The latest results released by Cadbury Plc, a Nigerian consumer goods firm, has validated analysts sell ratings for stocks operating in the Diversified Food Products sub-division of the Consumer Goods Section.
For the first nine months through September 2016, Cadbury Nigeria recorded a loss after tax of N842.15 million from a profit of N28.55 million, according to its financial statement, posted on the website of the NSE.
Sales increased by a mere 1.18 percent to N21.32 billion as consumers demand less of the company’s products on the back of rising inflation falling household income.
While Cadbury sources its entire cocoa requirement locally, the costs of other raw materials such as sugar and milk have increased as importers of the raw sugar shriek on the back of dollar scarcity and an increase in global sugar prices.
Consequently, the company’s cost of sales increased by 14.79% to N16.84 billion while total operating expenses of N5.45 billion wiped out the whole of N4.47 billion gross profit, resulting in an operating loss of N1.02 billion.
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Cadbury’s share price is down -23.44% ytd, which means investors are less bullish about the shares in the last one year. Its share price fell by 5 percent to touch down at N13.13 at the close of trading on Friday.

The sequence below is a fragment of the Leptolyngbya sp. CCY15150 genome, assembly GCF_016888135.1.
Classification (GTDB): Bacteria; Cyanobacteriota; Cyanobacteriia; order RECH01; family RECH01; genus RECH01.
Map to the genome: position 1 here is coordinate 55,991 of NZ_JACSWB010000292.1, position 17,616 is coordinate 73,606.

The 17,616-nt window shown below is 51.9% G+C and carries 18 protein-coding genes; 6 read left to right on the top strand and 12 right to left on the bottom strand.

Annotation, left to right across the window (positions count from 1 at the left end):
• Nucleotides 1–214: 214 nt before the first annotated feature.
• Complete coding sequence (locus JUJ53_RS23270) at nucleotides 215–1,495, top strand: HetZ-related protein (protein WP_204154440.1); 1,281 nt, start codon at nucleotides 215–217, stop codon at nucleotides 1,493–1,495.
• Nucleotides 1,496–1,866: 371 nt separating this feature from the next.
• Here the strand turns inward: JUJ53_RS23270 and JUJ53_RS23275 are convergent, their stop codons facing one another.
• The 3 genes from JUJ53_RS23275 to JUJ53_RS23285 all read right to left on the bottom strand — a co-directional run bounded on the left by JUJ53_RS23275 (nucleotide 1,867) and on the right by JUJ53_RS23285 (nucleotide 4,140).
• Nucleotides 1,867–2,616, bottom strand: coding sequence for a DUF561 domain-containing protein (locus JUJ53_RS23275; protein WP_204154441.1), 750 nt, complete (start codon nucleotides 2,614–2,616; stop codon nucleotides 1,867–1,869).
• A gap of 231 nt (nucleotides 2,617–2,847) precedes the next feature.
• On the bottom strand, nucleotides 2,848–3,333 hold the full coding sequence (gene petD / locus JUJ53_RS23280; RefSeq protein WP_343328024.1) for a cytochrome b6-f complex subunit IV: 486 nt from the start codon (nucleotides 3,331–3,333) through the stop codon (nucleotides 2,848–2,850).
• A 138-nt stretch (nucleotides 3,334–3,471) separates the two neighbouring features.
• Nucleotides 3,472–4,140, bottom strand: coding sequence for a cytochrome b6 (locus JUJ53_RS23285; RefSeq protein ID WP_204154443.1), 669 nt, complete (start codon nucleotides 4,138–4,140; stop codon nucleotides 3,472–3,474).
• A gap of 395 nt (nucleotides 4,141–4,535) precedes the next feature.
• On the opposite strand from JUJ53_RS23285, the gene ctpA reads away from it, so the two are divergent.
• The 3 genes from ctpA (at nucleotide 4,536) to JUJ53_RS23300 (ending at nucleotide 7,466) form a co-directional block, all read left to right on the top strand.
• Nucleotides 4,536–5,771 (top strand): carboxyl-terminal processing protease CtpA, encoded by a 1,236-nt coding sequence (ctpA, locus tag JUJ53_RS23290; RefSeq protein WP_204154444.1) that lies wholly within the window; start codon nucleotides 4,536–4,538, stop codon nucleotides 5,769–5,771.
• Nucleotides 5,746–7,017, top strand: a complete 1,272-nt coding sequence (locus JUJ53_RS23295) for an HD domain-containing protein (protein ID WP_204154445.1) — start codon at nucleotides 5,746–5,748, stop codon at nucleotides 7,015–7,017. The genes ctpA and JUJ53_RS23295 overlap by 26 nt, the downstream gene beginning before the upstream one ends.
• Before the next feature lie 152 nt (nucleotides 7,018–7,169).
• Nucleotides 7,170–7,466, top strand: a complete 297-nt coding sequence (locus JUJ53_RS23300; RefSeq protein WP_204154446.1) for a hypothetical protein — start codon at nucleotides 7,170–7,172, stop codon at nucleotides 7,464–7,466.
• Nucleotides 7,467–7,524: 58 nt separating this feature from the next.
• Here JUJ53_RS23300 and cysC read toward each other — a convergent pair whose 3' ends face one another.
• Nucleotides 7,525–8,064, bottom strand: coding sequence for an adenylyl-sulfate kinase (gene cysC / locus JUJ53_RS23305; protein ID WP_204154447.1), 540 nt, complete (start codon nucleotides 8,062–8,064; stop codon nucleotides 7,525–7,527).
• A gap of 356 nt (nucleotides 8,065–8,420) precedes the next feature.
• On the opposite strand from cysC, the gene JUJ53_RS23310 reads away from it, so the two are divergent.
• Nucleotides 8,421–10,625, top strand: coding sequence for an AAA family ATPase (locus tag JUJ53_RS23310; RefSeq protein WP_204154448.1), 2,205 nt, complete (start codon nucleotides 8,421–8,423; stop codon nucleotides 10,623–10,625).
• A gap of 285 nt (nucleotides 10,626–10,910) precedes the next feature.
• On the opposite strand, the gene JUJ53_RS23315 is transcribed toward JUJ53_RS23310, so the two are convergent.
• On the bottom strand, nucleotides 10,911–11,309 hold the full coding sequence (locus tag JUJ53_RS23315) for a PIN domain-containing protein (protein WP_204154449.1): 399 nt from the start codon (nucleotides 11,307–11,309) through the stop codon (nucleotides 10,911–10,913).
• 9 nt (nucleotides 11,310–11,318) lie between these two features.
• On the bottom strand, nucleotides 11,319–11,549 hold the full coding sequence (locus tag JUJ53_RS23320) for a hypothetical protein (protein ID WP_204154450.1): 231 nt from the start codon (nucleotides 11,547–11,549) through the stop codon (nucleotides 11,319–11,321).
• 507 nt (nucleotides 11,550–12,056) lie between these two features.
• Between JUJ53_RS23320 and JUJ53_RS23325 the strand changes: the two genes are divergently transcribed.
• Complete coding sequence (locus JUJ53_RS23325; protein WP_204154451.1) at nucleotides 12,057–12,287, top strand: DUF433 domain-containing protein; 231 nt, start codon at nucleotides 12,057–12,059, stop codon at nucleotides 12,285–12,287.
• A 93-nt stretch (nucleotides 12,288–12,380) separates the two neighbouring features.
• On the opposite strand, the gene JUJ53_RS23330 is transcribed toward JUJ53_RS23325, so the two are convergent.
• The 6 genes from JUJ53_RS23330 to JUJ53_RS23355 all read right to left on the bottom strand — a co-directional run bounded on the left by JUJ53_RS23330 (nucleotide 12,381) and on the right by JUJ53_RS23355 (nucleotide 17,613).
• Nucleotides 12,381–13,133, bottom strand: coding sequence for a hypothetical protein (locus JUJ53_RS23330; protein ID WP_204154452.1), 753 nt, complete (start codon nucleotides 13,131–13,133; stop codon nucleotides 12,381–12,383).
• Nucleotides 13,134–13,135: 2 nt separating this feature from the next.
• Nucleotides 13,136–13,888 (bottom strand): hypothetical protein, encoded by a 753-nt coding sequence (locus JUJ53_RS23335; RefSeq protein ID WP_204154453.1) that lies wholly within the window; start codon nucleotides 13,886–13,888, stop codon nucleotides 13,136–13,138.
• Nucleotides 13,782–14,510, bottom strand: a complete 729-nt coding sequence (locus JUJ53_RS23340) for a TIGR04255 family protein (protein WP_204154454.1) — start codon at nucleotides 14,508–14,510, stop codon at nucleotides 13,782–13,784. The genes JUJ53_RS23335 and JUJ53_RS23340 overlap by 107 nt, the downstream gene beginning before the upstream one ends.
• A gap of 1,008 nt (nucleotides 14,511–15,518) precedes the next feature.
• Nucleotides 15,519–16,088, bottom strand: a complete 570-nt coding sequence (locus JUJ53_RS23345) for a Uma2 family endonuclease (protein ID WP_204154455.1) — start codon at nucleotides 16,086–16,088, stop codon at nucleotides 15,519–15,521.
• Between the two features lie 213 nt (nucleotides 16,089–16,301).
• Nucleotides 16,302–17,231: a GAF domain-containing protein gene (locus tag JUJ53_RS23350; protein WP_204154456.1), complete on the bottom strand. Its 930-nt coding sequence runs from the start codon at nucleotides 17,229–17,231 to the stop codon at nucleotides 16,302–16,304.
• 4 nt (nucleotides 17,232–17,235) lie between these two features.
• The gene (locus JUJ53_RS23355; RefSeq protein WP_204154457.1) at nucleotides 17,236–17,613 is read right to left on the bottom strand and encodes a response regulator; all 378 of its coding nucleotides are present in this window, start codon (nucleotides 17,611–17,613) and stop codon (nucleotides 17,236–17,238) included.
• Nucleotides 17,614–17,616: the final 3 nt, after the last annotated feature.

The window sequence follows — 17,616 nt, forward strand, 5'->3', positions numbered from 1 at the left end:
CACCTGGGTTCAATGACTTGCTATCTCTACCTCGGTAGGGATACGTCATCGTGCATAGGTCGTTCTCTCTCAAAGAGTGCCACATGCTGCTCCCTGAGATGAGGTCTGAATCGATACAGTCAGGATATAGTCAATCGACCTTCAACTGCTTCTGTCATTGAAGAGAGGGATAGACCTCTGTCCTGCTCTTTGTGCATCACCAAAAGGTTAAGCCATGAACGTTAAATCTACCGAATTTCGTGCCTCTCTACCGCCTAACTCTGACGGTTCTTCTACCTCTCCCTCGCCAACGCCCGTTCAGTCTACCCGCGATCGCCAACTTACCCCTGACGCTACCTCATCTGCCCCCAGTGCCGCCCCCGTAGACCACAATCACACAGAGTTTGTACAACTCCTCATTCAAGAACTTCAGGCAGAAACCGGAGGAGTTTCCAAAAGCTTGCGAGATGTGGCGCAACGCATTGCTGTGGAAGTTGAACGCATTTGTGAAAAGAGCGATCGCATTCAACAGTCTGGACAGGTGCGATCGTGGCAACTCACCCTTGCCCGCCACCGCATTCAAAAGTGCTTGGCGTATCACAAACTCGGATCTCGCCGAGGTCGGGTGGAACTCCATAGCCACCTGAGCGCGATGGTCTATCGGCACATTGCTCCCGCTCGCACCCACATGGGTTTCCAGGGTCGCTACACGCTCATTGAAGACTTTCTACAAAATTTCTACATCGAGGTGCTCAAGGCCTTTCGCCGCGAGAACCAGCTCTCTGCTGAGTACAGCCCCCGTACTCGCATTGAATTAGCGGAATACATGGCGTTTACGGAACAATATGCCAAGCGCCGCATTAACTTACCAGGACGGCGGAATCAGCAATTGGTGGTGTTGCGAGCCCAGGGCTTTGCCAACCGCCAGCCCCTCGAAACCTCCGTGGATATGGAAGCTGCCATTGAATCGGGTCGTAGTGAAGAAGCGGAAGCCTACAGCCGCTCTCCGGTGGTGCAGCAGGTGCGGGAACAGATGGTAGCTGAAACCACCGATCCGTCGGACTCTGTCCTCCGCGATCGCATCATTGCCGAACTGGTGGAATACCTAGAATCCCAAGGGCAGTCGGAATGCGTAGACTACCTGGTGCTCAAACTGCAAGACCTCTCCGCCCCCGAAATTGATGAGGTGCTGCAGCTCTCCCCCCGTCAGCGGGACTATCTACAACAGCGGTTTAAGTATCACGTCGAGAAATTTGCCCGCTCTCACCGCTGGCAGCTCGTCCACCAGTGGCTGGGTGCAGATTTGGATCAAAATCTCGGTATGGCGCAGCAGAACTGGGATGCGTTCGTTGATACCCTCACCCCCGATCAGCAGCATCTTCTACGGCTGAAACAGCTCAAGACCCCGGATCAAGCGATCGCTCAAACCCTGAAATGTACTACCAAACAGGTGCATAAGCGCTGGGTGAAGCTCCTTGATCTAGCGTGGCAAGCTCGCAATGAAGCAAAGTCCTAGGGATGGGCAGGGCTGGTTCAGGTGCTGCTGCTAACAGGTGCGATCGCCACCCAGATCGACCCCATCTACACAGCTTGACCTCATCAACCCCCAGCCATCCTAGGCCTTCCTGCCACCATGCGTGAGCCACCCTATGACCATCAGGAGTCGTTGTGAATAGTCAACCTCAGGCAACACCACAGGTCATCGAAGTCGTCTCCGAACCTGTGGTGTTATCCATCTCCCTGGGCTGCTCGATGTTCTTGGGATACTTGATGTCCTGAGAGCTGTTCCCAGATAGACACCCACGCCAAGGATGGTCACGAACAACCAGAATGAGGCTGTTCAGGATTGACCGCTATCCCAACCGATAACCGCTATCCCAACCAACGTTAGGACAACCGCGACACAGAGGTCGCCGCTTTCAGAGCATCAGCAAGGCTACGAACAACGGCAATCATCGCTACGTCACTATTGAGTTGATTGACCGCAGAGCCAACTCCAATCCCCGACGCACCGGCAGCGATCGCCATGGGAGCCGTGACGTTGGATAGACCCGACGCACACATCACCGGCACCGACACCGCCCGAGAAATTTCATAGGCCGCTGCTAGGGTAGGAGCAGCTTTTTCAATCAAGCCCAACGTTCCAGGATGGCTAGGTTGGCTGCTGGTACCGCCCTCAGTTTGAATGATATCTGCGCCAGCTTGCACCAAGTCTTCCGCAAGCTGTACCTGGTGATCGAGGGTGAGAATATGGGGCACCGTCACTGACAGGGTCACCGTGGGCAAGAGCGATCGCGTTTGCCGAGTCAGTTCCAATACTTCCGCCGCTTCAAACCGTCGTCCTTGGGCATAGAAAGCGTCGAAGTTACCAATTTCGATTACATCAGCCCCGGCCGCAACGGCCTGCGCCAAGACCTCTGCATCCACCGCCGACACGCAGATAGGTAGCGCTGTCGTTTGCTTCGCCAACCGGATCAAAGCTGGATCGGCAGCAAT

Cadbury’s unflattering performance has indeed validated analysts sell ratings on consumer goods stock as a severe dollar shortage, rising energy and input costs, depressed consumer spending and currency devaluation continues to undermine growth.
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PZ Cussons, a major player in the consumer goods space posted a loss after tax of N1.58 billion in the first quarter 31 August 2016, foreign exchange loss of N4.70 billion.
The shares of PZ Cussons Nigeria, which is majority-owned by the Manchester, U.K.-based soap-maker, have fallen 39 percent in the past year. That compares with a 9 percent drop for the Nigerian stock exchange’s benchmark index.
Diageo, the maker of Johnnie Walker Scotch and Smirnoff vodka said in an October 5 note that it will no longer proceed with an offer to increase stake in subsidiary Guinness Nigeria. The foreign firm said the harsh operating environment has left with no option than to focus on its core business.
The 2016 audited financial statement of Guinness Nigeria showed the company posted a loss after tax of N2.01 billion while sales dipped by 14 percent to N101.1 billion.
Analysts are inauspicious about the performance of companies as the earnings season kick starts given the challenges before them.
“Fast moving consumer goods firms numbers may not likely broadly be good on the back of depressed consumer spending power as well as the impact of naira devaluation on production costs,” said Tajudeen Ibrahim head of research of Chapel Hill Denham Limited